Overview of the Semantic Logging Application Block

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The Semantic Logging Application Block can help to minimize the development effort required to implement structured event logging in your applications, and reduce the chances of inconsistency and errors when writing code that conforms to modern practice for generating logs containing semantically useful typed information. Logs of this type make automated log parsing and monitoring much easier and more efficient.

This topic discusses the following:

  • What is semantic logging?
  • What does the Semantic Logging Application Block do?
  • How does the Semantic Logging Application Block work?
  • When should I use the Semantic Logging Application Block?
  • What are the limitations of the block?
  • Next steps

What is semantic logging?

Most applications and services will need to generate log messages in response to unexpected conditions and events such as an application exception, or failure to connect to a database. Logging is also useful for tracing application flow through components during the execution of an application use case or scenario, and for auditing operations. In addition, applications often need to write information locally and over a network, and it may be necessary to collate events from multiple sources into a single location.

Semantic logging refers specifically to the use of strongly typed events and the consistent structure of the log messages. For example, a log message may contain a mixture of text and numeric values, such as "Role SALES2 failed while processing order #36741 for 24 items with total value $185.46. Item BR37A with discount 20% was not found in table PRICES.” While the message is useful, it is very difficult to handle in automated monitoring systems or by using code.

When using a semantic logging approach, the event may still expose the formatted message but it will also include a payload containing the individual variables as typed values that match a pre-defined schema. When routed to a suitable destination, the event’s payload is written as discrete elements, which makes it much easier to parse, filter, and obtain useful information from the logs. Even when the payload elements need to be flattened as a string it is still possible to render the payload in a way that makes the events easy to consume.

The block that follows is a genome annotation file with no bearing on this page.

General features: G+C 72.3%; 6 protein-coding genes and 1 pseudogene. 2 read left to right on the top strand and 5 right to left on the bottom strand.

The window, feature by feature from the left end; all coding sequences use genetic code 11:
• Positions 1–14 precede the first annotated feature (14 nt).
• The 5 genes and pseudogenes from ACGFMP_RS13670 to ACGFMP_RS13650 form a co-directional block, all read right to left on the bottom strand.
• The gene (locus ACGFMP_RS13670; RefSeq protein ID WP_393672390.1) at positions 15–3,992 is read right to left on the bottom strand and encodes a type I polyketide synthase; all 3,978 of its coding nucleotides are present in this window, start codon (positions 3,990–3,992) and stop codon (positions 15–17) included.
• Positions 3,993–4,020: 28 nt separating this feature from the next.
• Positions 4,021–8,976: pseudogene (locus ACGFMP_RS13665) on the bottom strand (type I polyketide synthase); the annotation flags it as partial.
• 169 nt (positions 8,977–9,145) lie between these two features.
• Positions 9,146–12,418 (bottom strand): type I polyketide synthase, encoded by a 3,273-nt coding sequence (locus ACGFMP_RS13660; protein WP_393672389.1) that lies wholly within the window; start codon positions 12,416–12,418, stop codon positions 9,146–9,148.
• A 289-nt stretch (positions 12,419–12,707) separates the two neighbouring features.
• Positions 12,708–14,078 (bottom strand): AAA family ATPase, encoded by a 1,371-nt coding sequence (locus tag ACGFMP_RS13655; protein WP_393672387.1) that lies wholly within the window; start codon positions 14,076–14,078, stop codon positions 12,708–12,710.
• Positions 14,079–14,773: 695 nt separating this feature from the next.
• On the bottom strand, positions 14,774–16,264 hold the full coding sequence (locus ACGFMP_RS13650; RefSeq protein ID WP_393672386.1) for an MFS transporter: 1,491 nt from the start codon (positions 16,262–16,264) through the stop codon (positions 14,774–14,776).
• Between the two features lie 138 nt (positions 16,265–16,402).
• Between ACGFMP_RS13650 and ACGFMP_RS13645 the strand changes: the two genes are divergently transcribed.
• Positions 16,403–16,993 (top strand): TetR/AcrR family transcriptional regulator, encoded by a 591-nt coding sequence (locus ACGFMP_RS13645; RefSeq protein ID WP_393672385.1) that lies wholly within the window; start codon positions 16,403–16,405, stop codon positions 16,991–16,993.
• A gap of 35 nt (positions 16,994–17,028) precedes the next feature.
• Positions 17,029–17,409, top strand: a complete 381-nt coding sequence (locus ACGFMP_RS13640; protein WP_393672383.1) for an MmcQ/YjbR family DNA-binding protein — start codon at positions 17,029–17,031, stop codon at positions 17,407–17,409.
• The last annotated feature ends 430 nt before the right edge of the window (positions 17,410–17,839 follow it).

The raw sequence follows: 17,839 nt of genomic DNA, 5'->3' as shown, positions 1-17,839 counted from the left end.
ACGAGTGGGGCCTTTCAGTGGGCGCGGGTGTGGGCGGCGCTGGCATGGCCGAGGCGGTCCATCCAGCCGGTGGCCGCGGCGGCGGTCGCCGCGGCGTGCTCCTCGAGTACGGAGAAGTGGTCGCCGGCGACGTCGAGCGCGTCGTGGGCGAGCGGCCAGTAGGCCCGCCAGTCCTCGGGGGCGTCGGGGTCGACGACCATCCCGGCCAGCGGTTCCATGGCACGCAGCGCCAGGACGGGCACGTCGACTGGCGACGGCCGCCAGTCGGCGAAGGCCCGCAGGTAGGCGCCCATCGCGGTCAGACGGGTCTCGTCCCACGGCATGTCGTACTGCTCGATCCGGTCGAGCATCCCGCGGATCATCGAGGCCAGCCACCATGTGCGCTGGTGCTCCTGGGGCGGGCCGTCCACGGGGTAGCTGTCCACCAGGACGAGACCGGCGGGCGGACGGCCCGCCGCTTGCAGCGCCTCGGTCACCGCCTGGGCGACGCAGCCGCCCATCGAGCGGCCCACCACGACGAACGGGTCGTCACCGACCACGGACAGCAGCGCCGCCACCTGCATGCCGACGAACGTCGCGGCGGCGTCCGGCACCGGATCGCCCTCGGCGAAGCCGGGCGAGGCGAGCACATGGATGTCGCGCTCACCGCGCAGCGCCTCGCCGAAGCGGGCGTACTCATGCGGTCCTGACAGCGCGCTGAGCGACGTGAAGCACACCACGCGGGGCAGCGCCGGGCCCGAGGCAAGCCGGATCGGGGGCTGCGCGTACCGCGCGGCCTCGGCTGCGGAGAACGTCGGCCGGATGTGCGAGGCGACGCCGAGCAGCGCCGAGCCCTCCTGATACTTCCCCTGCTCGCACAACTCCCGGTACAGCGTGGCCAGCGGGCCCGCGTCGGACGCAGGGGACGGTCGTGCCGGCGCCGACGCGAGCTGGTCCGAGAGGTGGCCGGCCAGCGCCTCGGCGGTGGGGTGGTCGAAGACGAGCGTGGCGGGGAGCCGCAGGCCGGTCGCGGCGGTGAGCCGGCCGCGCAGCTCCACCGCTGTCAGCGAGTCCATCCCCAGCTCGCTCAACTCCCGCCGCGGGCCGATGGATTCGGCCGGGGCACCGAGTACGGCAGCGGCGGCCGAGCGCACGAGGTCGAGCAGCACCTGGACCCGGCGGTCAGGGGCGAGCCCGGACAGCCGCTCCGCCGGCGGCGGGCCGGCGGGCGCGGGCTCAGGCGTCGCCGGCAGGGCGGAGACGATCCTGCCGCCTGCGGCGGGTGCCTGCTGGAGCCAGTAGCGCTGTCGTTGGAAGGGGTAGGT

What does the Semantic Logging Application Block do?

The Semantic Logging Application Block is a framework for capturing and manipulating events raised by applications, and storing the typed and structured information they contain in log files or other logging stores. It takes advantage of features of the .NET Framework (version 4.5 and above) and Event Tracing for Windows (ETW). ETW is a fast, lightweight, strongly typed, extensible logging system that is built into the Windows operating system.

In version 4.5 and higher of the .NET Framework, a base class named EventSource (in the System.Diagnostics.Tracing namespace) makes it easy to use the capabilities of ETW to create custom event sources that generate semantically structured log messages. The Semantic Logging Application Block consumes events raised by event sources, and provides features to help you sample, filter, correlate, format, and store these events in a wide range of target logging stores.

As an example of using a custom event source, your application might define an event named OrderDiscountProcessingFailed that accepts parameters for the role name, order number, item count, total value, product ID, discount, and database table name. The order processing code simply calls this method with the appropriate values for the parameters.

      order.OrderNumber, order.ItemCount, order.TotalValue,
      orderItem.ProductId, orderItem.Discount, context.TableName);

The application code does not need to assemble the message, and it does not need to specify other details of the event such as the ID, severity level, or verbosity because the method in the event source defines these properties for this specific event. The event source method assembles the event, including all of the required information to match the pre-defined schema, and publishes it to any subscribed listeners.

In addition, the application code does not need to specify the logging destination for the event. This information is specified in the configuration of the Semantic Logging Application Block.

Using the Semantic Logging Application Block with custom event sources based on the EventSource class provides the following advantages: